When I lived in Europe, eternally blessed to live for two years in the Netherlands and able to travel rather extensively, patio culture (and the doors on everyone’s houses) were the main shocks to my system.
Well, those and the clear absence of systemic racism. But that’s another story.
For this story, there’s nothing like sitting on a patio under the sun, dapper Dutchies and other internationals having a smoke, sipping a Jupiler or some other wildly fantastic beer the Europeans have that we don’t. And while I’m happy to be in the States, in love with my work, and more than content with our local cuisine and bar scene, the fact remains: our patios are pretty basic.
Some places in Colorado do go wild on their patios. I’m thinking of Recess in LOHI, or any of the large (if boring) rooftop patios that surround Coors Field. What’s absolutely beautiful for someone who loves the sun, and sips, and socializing – especially in a world of interaction hobbled by the Coronavirus *shakes fist at the air* is the expansion of patios we’re witnessing across the region.
Erie has moved the Farmer’s market from the 500 block of Briggs St. to the 600 block of Briggs in order to support the patio expansion for restaurants (see image). I can’t remember the last time I was really excited about hanging out in downtown Erie. Sorry.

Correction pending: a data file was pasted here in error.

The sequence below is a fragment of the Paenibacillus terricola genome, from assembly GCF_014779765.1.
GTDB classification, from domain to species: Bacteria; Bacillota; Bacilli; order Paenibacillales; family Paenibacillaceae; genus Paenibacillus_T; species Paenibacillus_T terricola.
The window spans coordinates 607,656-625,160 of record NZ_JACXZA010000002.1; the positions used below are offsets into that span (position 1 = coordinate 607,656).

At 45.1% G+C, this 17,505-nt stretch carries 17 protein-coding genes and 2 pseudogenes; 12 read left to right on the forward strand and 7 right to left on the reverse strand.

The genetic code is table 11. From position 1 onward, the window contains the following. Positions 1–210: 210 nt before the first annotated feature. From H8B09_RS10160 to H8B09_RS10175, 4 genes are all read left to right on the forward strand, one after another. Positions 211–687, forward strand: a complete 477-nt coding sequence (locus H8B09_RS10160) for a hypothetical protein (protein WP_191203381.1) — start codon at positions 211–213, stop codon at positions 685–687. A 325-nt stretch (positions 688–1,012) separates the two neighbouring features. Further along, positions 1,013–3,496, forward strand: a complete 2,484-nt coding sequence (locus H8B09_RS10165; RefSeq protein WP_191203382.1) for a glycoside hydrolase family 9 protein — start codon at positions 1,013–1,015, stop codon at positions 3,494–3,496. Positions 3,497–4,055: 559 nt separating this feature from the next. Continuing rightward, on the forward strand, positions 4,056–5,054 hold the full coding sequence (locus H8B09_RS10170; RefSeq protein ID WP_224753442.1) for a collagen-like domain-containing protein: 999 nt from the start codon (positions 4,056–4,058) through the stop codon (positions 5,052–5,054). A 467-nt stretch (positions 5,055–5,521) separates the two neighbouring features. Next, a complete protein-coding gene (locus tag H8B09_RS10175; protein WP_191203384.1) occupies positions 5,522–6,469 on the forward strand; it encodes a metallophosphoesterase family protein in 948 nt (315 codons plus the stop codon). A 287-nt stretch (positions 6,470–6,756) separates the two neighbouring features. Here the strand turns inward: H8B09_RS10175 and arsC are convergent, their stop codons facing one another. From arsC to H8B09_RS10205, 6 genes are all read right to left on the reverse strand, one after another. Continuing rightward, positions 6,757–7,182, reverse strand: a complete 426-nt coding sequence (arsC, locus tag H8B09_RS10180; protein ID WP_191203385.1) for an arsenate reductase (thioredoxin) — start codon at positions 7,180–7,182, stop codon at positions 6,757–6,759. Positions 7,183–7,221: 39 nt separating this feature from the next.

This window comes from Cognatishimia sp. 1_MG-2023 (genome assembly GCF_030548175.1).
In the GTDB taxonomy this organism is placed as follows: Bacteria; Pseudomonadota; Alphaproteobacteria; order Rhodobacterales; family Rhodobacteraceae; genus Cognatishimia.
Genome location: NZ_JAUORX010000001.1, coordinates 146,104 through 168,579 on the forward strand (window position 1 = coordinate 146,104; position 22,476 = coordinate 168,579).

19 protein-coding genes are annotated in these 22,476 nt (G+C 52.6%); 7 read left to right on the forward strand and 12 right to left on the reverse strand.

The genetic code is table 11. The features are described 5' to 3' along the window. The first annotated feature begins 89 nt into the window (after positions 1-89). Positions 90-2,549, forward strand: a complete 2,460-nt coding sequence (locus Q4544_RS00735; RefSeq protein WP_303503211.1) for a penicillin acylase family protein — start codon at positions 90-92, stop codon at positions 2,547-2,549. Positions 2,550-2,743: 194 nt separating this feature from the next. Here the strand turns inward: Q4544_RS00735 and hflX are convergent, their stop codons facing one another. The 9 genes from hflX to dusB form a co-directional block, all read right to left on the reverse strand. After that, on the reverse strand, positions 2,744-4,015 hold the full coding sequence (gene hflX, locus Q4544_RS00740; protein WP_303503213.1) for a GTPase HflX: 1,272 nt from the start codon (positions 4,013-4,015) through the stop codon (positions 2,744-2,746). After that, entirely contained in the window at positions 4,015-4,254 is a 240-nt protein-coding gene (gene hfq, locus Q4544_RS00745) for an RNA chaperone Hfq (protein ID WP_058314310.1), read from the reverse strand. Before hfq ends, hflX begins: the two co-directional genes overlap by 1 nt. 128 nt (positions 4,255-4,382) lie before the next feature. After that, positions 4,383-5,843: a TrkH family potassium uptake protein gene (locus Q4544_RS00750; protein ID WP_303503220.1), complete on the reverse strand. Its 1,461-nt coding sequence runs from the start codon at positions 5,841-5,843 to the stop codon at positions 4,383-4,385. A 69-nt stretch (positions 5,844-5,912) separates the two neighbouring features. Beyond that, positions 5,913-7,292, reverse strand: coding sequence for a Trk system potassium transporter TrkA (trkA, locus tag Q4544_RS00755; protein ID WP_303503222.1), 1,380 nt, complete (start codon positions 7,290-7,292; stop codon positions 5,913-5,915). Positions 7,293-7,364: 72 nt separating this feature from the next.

Boulder, in a similar move, has allowed for places the The Sink to take over sections of Pennsylvania Ave to expand their patio seating. Gorgeous. Twisted Pine brewing already had a huge parking lot, part of which they surrendered to the patio renaissance to build out a massive, one-way only patio for revelers. Masks optional but, seriously, we’re eating and drinking so that’s hard.
Point is, Colorado is responding, necessarily, to the Coronavirus shut down and recent reopening by reimagining the ways we consume, the ways we chill, the places we eat. Yeah yeah, I know, we’ve had patios. True. I’m talking about the expansion, the streets being surrendered, the Europeanization of our relationship to the agora, to democratic spaces, to each other.
Layer on top of the patio renaissance our national reevaluation of our public relationship to alcohol, and we have the workings for a revitalization of public culture. Many have argued, I wouldn’t be the first, that Europe has less alcoholism because of the ubiquitous nature of it. It’s everywhere. Kids are taught to drink responsibly, with parents and friends who drink responsibly, and don’t grow up with that “it’s so taboo and illegal so let me go overboard” attitude that many young Americans have, which leads to abuse.
Let’s continue to allow take out drinks, public consumption, and continue to evolve. We may get to a great place.
I find it all very important, and beautiful. More public places to relax together. Less roads means less cars, which means less chance of injury. This is a positive development especially in our downtowns. It’s a good thing for humanity, and the earth, and the ways we eat and drink. And especially for my sun tan.